3 Resources for Designing Awesome DIY Images
Images are one of the most engaging types of content. It’s been proven time and time again that social posts that include images will usually get more likes and comments than plain text posts.
With that in mind, most everything you put out there to raise awareness for your music – from blog posts to YouTube videos, and social posts to emails – will usually need at least one good image, so being able to design awesome DIY images yourself can give you a powerful edge in promoting your music.
Of course, images for your press kit or music releases should be taken with great care, and in most cases should be put together by a professional designer. But if you’re looking to design images for a social media post, profile picture, or an upcoming event, DIY images can work and keep your costs down.
When designing images yourself, you want to make sure you can put together the best looking work possible. We have more step-by-step tutorials in the Musician Power Tools Promote Your Music Crash Course, but here are 3 resources to get you started:
Canva – A free online graphic design site for DIY images
Canva is an awesome graphic design tool for just about anything you need to create on a DIY level. This service is completely free to use, and provides the ease of use necessary for putting together quick, simple designs, but offers features that can help you put together pixel perfect, near-professional level designs as well.
They have a great collection of templates available for selection, along with a variety of shapes, icons, text, filters, and photos – some free, some available for a fee – in a drag and drop interface that lets you easily mix and match elements, change their colors, and more.
You’ll also find a ton of ready-made image sizes for just about anything you need, so you don’t need to go searching around to figure out the correct image size for the platform you’re using.
While this shouldn’t be used for professional design, it’s a great tool for putting together nice looking graphics for social media or quickly adding filters to your photos. We’ve personally used Canva for New Artist Model graphics for social media and blog posts (including this one!)
Want some ideas for what kind of images you should be posting to social media? Download this free ebook – How to Promote Your Music: With 3 Social Media Checklists.
Pixabay – A resource for free, professional quality photos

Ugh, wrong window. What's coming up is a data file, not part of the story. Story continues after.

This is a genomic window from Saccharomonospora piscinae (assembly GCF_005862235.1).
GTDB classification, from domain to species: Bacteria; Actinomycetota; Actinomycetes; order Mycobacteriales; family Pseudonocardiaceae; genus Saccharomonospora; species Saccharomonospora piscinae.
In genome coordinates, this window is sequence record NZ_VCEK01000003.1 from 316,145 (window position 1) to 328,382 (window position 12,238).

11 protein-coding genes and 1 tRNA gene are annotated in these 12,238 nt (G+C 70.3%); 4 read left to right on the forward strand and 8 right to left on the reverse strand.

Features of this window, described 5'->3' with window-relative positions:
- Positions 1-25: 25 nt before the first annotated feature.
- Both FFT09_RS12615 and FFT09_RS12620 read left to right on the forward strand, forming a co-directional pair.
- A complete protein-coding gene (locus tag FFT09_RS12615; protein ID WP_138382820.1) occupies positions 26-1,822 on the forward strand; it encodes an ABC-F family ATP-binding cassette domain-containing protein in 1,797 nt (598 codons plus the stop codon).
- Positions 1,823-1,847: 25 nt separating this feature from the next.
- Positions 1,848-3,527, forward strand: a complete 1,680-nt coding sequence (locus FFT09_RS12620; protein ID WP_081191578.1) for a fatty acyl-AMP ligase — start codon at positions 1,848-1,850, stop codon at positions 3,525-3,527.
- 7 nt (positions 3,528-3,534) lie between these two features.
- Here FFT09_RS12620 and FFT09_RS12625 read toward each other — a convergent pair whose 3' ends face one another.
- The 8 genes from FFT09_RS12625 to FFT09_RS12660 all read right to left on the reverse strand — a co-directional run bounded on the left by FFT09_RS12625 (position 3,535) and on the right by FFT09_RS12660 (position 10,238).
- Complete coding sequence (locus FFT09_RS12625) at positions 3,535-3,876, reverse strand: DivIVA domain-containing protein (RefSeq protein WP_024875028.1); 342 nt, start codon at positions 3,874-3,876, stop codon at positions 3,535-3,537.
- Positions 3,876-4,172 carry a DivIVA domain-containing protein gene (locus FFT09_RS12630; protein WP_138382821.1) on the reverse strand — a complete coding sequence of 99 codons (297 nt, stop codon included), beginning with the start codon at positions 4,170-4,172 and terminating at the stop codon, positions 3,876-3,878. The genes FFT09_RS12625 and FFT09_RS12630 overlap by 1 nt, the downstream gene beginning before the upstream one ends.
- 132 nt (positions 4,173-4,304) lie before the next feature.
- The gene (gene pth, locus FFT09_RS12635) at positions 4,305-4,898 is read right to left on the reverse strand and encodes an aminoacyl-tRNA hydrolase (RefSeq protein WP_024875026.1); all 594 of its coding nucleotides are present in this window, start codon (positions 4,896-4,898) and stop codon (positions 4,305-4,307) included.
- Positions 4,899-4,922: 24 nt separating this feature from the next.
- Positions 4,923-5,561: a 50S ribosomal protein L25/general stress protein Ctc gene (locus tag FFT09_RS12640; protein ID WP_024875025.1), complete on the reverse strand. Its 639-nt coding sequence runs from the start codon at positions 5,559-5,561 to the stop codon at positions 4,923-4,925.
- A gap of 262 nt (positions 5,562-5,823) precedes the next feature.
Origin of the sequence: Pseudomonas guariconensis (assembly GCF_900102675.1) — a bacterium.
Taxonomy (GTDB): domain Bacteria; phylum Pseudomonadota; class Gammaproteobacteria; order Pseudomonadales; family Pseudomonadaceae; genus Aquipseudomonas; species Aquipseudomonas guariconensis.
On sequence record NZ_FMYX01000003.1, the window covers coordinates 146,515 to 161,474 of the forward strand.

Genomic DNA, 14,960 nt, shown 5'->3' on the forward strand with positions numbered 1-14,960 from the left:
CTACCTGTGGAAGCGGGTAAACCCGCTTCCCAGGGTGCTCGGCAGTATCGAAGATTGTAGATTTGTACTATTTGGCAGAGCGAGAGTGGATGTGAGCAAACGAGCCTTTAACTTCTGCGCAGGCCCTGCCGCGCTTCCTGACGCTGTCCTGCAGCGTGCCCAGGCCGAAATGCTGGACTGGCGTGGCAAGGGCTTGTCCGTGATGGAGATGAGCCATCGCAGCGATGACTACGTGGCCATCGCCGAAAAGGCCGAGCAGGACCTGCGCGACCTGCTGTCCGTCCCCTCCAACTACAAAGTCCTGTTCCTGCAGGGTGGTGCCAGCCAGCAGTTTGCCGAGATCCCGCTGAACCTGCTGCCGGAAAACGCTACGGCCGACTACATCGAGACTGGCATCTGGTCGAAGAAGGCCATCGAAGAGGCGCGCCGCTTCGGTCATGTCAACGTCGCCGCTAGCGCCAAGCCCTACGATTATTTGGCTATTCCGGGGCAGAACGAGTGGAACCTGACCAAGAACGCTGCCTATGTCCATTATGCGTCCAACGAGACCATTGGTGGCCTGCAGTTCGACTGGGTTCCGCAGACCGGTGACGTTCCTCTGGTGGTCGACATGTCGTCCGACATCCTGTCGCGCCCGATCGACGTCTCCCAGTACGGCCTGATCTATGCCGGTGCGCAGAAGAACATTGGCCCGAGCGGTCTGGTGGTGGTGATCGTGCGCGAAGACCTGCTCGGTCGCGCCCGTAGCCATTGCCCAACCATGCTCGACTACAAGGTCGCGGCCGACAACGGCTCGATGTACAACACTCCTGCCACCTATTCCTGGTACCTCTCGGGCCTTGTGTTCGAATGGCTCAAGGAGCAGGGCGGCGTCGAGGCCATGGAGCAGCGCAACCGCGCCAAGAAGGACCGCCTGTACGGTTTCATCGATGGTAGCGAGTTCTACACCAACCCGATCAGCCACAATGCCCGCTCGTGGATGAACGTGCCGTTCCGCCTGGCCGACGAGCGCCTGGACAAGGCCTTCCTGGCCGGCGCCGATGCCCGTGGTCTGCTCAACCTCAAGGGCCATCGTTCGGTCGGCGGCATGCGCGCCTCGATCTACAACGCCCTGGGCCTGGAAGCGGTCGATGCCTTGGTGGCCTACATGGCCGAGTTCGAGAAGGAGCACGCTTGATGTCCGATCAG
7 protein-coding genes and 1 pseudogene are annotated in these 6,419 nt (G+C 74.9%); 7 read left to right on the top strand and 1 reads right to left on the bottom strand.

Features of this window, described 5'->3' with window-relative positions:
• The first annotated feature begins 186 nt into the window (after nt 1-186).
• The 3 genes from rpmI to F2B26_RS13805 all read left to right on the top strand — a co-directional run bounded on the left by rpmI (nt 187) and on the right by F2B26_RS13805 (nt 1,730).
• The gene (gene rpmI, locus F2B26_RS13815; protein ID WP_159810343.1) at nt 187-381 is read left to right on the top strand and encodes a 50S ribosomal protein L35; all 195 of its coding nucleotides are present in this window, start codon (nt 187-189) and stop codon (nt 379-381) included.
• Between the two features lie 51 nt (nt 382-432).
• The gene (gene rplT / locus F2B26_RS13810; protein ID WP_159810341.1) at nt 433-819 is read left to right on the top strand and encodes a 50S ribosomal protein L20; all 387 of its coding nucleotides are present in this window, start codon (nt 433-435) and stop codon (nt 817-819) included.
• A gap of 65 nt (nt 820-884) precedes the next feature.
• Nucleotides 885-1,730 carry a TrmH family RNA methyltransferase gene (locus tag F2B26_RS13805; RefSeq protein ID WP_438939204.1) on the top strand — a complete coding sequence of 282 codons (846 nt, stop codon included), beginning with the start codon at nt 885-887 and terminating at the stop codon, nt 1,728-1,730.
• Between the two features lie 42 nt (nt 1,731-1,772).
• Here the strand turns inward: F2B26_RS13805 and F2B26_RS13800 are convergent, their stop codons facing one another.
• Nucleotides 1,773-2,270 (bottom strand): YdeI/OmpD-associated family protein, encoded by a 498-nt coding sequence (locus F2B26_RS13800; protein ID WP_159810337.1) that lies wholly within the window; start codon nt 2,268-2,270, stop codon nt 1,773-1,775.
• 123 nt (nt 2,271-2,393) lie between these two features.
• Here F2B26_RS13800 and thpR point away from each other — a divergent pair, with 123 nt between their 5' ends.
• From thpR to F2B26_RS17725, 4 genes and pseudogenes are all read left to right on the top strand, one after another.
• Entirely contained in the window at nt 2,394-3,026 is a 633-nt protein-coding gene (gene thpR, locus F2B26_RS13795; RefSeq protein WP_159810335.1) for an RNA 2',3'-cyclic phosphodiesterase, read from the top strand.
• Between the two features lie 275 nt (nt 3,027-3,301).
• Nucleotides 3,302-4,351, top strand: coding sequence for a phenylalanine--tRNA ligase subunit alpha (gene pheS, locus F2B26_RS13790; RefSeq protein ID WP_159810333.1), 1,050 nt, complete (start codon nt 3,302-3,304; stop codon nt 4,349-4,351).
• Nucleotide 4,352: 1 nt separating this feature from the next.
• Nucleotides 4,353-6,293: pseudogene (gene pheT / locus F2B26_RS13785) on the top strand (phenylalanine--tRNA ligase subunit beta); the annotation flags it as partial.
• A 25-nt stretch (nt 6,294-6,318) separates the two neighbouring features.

There are a number of reasons you’d need photos other than those of you or your band.
Maybe you’re writing a blog post, setting up an event on social media, or are in need of some images for a custom design. Whatever the case, you want to make sure you’re using images that are free of copyright so that you don’t face any legal trouble. People have gotten sued for using photos without permission, and it can be a really big fine if you get caught.
Pixabay is a website that offers millions of copyright-free photos to use however you want for free.
Once you’re on the website, simply type a keyword into the search box and start browsing. When you find something you like, just click download.
Images are often available in different sizes. Keep in mind that when using images online, smaller ones will load faster, but for print, you want the highest resolution possible.
Material.io by Google – For understanding colors
When designing DIY images, you want to make sure you use colors that mix well together.
To effectively use multiple shades of colors, it’s a good idea to use colors that are on the same color scale.
This is where this page from Material.io can help.
While the entire site works as a complete design guide, mostly intended for app developers, this page contains a color palette that contains around 500 colors – starting with primary colors, then filling in the spectrum – to create a complete palette designed to show which colors work harmoniously together.
You can also find plenty of color palette generators, creators, and libraries with a simple Google search. Try out a few options and choose colors that best reflect the brand you’re trying to create. As an easy guide, try to have one main color, one accent color, and a few more neutral colors to keep things clean.
Knowing which colors work well together is important for any design. If colors mix well together, they draw attention – which is the entire point of an image in the first place.
Try these three resources out and see what kind of images you can come up with. If you need help setting up things like your Facebook cover, your Twitter header, or even your YouTube channel art or thumbnails, we recommend the Musician Power Tools course. You’ll go step-by-step through creating those images (and how to turn them into conversion machines that will grow your email list).
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